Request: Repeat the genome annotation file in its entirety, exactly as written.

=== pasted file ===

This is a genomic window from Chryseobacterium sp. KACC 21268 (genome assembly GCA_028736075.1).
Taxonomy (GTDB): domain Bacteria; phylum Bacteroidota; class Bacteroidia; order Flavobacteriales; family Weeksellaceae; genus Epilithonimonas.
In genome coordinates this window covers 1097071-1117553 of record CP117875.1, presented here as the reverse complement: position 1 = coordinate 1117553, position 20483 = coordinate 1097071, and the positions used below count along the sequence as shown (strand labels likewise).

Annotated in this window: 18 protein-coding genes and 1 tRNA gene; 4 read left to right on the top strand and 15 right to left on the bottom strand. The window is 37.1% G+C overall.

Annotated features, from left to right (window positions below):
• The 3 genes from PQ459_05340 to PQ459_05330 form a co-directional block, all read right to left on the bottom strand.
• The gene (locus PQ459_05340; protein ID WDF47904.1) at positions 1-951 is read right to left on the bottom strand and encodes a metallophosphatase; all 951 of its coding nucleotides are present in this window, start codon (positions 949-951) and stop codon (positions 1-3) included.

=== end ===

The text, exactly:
This is a genomic window from Chryseobacterium sp. KACC 21268 (genome assembly GCA_028736075.1).
Taxonomy (GTDB): domain Bacteria; phylum Bacteroidota; class Bacteroidia; order Flavobacteriales; family Weeksellaceae; genus Epilithonimonas.
In genome coordinates this window covers 1097071-1117553 of record CP117875.1, presented here as the reverse complement: position 1 = coordinate 1117553, position 20483 = coordinate 1097071, and the positions used below count along the sequence as shown (strand labels likewise).

Annotated in this window: 18 protein-coding genes and 1 tRNA gene; 4 read left to right on the top strand and 15 right to left on the bottom strand. The window is 37.1% G+C overall.

Annotated features, from left to right (window positions below):
• The 3 genes from PQ459_05340 to PQ459_05330 form a co-directional block, all read right to left on the bottom strand.
• The gene (locus PQ459_05340; protein ID WDF47904.1) at positions 1-951 is read right to left on the bottom strand and encodes a metallophosphatase; all 951 of its coding nucleotides are present in this window, start codon (positions 949-951) and stop codon (positions 1-3) included.